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Paclitaxel

1 REPLY 1
Nurse_BCN
Moderator

Re: Paclitaxel

Hello Jackgard70

Thank you for your message about your Paclitaxel chemotherapy.

Peripheral neuropathy is a known side effect of paclitaxel. Numbness in the hands and feet is a common symptom of this, but symptoms can include a change in sensation such as pain, burning, numbness, pins and needles or tingling.  You may also notice a feeling of warmth or cold, increased sensitivity or difficulty doing tasks such as fastening buttons.

Symptoms can be mild and go away soon after treatment stops. For most the symptoms will gradually improve over the weeks and months after the treatment has finished.  For others, the symptoms persist and may not disappear completely. 

Some people find that complementary therapies or some physiotherapy can help.  

As your oncologist has suggested, reducing the Paclitaxel dose can sometimes be recommended to make sure it doesn’t get any worse. It is understandable that you feel worried about this There are many reasons a chemotherapy dose may need to be reduced, mainly to do with side effects. The treatment team follow guidelines when managing side effects, which includes dose reduction. You may find it helpful to discuss your concerns with your breast care nurse or treatment team.

Experiencing fatigue during and after receiving chemotherapy for breast cancer is very common.   

Other factors may also contribute to fatigue, such as: the emotional impact of a breast cancer diagnosis; altered sleep patterns; reduced activity and poor diet.  It is important to let your treatment team know how you feel and they may be able to suggest some local support for you to access.

There are things you can try to help manage fatigue as discussed in the previous links. You may want to keep a diary to record when you feel most tired.  This can help you plan activities you enjoy on the days you have more energy. Keeping as active as you’re able to and eating well can help to manage fatigue.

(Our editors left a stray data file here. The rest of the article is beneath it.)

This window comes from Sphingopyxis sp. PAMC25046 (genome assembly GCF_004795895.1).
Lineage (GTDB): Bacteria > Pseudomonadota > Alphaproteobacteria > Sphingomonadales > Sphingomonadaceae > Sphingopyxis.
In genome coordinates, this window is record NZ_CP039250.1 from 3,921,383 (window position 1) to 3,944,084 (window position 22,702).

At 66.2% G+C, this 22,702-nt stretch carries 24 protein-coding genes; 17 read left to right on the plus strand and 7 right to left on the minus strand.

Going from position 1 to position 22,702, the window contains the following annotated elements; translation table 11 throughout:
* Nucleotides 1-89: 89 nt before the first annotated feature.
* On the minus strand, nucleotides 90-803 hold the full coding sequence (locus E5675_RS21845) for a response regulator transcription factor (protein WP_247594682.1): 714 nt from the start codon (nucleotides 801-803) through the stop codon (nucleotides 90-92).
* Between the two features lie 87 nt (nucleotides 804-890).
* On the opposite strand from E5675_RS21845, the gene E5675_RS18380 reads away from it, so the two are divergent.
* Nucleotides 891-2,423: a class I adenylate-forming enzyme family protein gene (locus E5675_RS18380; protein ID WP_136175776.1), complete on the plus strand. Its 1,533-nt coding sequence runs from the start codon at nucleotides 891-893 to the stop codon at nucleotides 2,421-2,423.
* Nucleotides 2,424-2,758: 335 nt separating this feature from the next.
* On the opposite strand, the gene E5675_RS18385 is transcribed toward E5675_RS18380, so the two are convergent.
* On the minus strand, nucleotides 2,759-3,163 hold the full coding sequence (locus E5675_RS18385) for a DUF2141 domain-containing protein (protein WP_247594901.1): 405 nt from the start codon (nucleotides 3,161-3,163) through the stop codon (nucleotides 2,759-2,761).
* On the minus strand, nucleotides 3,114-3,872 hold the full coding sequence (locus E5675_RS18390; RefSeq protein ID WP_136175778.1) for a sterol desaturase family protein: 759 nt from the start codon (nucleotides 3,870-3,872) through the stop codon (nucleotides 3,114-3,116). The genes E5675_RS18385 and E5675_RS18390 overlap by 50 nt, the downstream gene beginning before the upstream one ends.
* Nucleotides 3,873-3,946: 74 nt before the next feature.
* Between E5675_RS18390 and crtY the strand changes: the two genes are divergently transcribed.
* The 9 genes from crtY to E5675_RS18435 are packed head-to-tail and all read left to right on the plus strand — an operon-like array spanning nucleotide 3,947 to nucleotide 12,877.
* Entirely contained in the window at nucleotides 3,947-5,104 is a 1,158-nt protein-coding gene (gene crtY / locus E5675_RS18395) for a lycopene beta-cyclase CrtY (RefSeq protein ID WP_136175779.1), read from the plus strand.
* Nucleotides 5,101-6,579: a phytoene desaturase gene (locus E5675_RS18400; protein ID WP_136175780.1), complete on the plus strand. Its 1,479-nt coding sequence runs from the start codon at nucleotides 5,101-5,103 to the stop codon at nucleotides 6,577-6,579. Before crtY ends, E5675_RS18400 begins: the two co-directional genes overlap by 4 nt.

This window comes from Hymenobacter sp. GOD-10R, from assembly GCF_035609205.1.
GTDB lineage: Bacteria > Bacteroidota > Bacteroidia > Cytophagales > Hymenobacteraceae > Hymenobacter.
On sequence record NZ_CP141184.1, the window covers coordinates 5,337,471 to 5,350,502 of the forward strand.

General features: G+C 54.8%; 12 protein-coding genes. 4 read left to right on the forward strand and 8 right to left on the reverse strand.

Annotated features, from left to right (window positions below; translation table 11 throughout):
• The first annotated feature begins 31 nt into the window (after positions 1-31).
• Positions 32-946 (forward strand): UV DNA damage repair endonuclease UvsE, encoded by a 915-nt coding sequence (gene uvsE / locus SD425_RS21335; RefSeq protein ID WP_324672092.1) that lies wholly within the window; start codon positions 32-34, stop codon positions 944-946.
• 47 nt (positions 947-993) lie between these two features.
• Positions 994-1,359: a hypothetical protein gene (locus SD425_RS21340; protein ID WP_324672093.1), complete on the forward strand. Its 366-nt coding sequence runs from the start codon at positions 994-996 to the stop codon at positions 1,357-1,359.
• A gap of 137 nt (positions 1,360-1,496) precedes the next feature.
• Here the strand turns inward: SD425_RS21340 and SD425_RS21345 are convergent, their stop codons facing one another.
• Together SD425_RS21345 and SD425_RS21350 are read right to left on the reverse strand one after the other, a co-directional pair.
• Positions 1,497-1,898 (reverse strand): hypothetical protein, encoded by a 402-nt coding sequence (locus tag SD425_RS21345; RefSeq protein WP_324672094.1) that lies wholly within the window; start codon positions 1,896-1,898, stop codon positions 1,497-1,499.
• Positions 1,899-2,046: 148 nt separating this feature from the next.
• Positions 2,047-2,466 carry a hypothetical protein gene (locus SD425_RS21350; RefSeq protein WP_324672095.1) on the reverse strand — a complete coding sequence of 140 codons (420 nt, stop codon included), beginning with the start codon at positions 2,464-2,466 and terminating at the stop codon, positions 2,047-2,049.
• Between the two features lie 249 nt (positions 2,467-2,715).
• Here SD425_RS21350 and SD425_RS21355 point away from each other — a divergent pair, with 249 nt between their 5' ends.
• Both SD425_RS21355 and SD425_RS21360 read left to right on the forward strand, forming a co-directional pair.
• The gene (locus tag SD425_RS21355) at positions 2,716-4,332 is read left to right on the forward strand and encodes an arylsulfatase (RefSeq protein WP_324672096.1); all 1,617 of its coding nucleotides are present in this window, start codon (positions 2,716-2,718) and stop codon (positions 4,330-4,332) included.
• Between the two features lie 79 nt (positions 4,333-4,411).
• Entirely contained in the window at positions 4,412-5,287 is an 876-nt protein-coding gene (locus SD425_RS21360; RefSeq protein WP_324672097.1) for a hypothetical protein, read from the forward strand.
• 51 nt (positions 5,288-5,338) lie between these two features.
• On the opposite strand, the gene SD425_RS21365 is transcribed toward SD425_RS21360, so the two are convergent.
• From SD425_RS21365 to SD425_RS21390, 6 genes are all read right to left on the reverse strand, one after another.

Many people find that they start to get their energy levels back as time passes after treatment, but for some fatigue can continue for months or sometimes years. You may find our support services helpful either now or when you have finished your chemotherapy.

Do call our Helpline if you would like to talk this through or have any further questions. Your call will be confidential, and the number is free from UK landlines and all mobile networks. The number is 0808 800 6000, (Relay UK -prefix 18001).

If you would like a nurse to call you do complete this form. Ticking the box agreeing to a call back.

Our opening hours are Monday to Friday 9am - 4pm and 9am -1pm on Saturday. Out of hours you can leave a message and we will call you back when we next open.

Best wishes

Cassie

Breast Care Nurse

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This thread will now be closed from further replies. If you have any additional questions or would like to provide feedback, please start a new thread.

Jackgard70
Member

Paclitaxel

Hi 

I am currently on weekly paclitaxel, I have completed 10 out of 18. Initially coped well but last 2 weeks I have been having extreme tiredness and some numbness in my fingers. Oncologist told me they may need to reduce dose  to avoid neuropathy. I am obviously worried about dose reduction. Any advice reassurance that can be offered would be appreciated 🙏